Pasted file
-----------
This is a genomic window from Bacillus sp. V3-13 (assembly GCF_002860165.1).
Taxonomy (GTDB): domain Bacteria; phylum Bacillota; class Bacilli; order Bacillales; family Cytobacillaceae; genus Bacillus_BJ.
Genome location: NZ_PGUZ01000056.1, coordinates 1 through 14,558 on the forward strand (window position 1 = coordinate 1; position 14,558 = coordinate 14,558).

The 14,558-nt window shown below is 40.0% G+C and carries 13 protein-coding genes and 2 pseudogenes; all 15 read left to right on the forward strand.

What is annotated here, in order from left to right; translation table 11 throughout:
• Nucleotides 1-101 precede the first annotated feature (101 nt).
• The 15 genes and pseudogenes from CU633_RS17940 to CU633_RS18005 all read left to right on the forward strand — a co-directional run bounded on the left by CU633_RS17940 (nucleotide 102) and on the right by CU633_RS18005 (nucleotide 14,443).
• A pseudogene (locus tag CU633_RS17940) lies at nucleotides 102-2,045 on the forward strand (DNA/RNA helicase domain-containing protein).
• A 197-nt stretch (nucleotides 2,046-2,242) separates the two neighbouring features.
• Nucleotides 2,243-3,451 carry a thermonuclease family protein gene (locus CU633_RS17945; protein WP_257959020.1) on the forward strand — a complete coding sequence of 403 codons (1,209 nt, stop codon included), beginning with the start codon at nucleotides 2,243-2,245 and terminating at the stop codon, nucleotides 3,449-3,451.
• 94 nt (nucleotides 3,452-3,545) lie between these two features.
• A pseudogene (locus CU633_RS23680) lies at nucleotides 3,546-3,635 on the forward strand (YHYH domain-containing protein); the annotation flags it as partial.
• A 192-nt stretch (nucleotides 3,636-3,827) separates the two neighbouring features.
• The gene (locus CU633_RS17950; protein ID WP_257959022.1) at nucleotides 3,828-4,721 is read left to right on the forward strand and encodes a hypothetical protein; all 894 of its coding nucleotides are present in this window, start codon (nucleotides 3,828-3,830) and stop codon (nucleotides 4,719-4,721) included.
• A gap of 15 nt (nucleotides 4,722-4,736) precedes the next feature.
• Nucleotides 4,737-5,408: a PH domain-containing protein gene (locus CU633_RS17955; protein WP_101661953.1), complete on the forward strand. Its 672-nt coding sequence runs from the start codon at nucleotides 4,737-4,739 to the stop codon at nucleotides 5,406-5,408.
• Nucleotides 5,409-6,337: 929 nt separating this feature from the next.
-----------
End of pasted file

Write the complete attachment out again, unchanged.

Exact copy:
This is a genomic window from Bacillus sp. V3-13 (assembly GCF_002860165.1).
Taxonomy (GTDB): domain Bacteria; phylum Bacillota; class Bacilli; order Bacillales; family Cytobacillaceae; genus Bacillus_BJ.
Genome location: NZ_PGUZ01000056.1, coordinates 1 through 14,558 on the forward strand (window position 1 = coordinate 1; position 14,558 = coordinate 14,558).

The 14,558-nt window shown below is 40.0% G+C and carries 13 protein-coding genes and 2 pseudogenes; all 15 read left to right on the forward strand.

What is annotated here, in order from left to right; translation table 11 throughout:
• Nucleotides 1-101 precede the first annotated feature (101 nt).
• The 15 genes and pseudogenes from CU633_RS17940 to CU633_RS18005 all read left to right on the forward strand — a co-directional run bounded on the left by CU633_RS17940 (nucleotide 102) and on the right by CU633_RS18005 (nucleotide 14,443).
• A pseudogene (locus tag CU633_RS17940) lies at nucleotides 102-2,045 on the forward strand (DNA/RNA helicase domain-containing protein).
• A 197-nt stretch (nucleotides 2,046-2,242) separates the two neighbouring features.
• Nucleotides 2,243-3,451 carry a thermonuclease family protein gene (locus CU633_RS17945; protein WP_257959020.1) on the forward strand — a complete coding sequence of 403 codons (1,209 nt, stop codon included), beginning with the start codon at nucleotides 2,243-2,245 and terminating at the stop codon, nucleotides 3,449-3,451.
• 94 nt (nucleotides 3,452-3,545) lie between these two features.
• A pseudogene (locus CU633_RS23680) lies at nucleotides 3,546-3,635 on the forward strand (YHYH domain-containing protein); the annotation flags it as partial.
• A 192-nt stretch (nucleotides 3,636-3,827) separates the two neighbouring features.
• The gene (locus CU633_RS17950; protein ID WP_257959022.1) at nucleotides 3,828-4,721 is read left to right on the forward strand and encodes a hypothetical protein; all 894 of its coding nucleotides are present in this window, start codon (nucleotides 3,828-3,830) and stop codon (nucleotides 4,719-4,721) included.
• A gap of 15 nt (nucleotides 4,722-4,736) precedes the next feature.
• Nucleotides 4,737-5,408: a PH domain-containing protein gene (locus CU633_RS17955; protein WP_101661953.1), complete on the forward strand. Its 672-nt coding sequence runs from the start codon at nucleotides 4,737-4,739 to the stop codon at nucleotides 5,406-5,408.
• Nucleotides 5,409-6,337: 929 nt separating this feature from the next.